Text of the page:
Barack Obama’s speech on religion in America

I just watched Barack Obama’s recent speech on religion in America. I *really* like what he had to say.

Obama discusses a few key interrelated topics: his personal religious background, the religious divide in America, and the importance of upholding church-state separation.

 Obama’s Religious Background

Obama was raised by a Muslim-turned-atheist father and a spiritual Christian mother who was the daughter of moderate baptists. Obama’s mother had what he described as a healthy skepticism of organized religion, based on her observations of the hypocrisy that some of these organizations have displayed. Obama claims to have inherited a similar skepticism for organized religion. If memory serves me correctly, Obama basically described himself as growing up being a person of fairly undefined faith. He believed in the Christian God, but was not a member of any particular church. His faith more of the personal/spiritual variety rather than the social denominational type. For a while he attended a particular congregation but claimed to be described by others as more of an observer than a member, as he always seemed to maintain a degree of detachment. He claimed that eventually he came to want to become apart of this church more fully—as a member rather than a regular observer. He claimed to have knelt in prayer and experienced the will of God. He remains a member of this South Chicago congregation of the United Church of Christ.

 The Faith-Based Fissure That Divides America

America is divided along a number of lines (e.g., race, wealth, gender, Iraq), but none runs deeper than the faith factor. One of Obama’s main focuses in his speech was discussing the need to work toward bringing Americans together. He lists a few things that secularists and progressives need to do. Firstly, they need to appreciate that America is a religious nation, population-wise. He says that 90% of Americans believe in God. Quick rebuttal: this number is surely an over-estimate. While it is based on survey research, at least one major survey has shown that nonbelievers constitute 16% of the population. However, there is of course survey-to-survey variability as a function of random fluctation, differences in wording, etc. In his quick run-through of the statistics, he points out that there are more Americans who believe in angels than in evolution. After saying this, he gave a marked pause for emphasis, clearly indicating that he believes that there is something wrong with that. Next, they need to understand that not all Christians, and not all who are motivated in their social and political behaviour by Christianity, are right-wing ideologues. Secondly, he argues that it is absurd to ask religious people to check their faith at the door when entering into the public sphere. Since many people interpret issues of morality and justice in terms of their faith, it is simply absurd for one to ask a religious person to abandon their moral framework when they enter into political discourse. Note to secularists: don’t get exasperated by this point; as I’ll discuss below, Obama affirms secularism beautifully. He also argues that religious moderates need to become more active in speaking for their faith, for if they do not, the Jerry Falwells and Pat Robertsons of the world will speak for their faith for them. Lastly, he states his wish that nonreligious politicians will be able to openly state their political and moral views without having to pretend to hold those views on the basis of religion. Of course, secularists and progressives are not the only ones that Obama argues needs to make changes. He makes a few recommendations to conservatives, as well. Firstly, he reminds the Christian Right that secularists and progressives are not morally vacuous or valueless. Secondly, he emphasizes the importance of the separation of church and state, which will be expanded upon in the next section.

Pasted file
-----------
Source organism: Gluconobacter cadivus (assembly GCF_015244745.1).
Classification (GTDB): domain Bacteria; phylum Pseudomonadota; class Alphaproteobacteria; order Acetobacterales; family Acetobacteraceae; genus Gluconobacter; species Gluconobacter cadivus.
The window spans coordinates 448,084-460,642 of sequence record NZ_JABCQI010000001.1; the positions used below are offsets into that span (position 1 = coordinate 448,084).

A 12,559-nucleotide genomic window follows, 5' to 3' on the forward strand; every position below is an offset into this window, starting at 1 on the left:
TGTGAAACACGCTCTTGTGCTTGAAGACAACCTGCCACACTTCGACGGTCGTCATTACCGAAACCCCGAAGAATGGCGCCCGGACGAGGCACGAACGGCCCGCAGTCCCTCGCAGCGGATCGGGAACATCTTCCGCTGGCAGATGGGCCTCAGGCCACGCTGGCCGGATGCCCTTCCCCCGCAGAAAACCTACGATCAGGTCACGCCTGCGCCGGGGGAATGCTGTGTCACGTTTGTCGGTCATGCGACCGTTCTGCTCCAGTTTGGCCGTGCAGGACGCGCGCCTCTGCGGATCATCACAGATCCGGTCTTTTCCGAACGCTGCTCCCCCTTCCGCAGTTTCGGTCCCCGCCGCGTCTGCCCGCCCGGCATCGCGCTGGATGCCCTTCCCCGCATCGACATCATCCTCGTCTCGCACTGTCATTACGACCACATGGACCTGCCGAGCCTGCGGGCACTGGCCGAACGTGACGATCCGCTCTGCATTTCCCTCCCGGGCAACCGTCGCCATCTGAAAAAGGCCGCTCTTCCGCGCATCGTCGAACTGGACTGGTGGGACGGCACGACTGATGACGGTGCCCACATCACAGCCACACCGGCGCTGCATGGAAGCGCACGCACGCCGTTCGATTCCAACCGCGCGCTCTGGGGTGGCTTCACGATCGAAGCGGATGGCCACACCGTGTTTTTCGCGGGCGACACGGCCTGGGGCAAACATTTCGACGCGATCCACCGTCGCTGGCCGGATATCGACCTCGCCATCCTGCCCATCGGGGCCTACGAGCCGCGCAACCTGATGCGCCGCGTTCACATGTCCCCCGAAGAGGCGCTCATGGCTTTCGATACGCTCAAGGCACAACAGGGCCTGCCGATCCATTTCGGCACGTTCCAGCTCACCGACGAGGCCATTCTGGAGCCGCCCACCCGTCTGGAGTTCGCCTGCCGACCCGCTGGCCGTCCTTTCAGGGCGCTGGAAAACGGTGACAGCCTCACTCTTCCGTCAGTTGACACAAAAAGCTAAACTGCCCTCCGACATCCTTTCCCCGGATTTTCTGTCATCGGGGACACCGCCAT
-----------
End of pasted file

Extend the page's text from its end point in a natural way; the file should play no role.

Obama: A Champion for a Secular America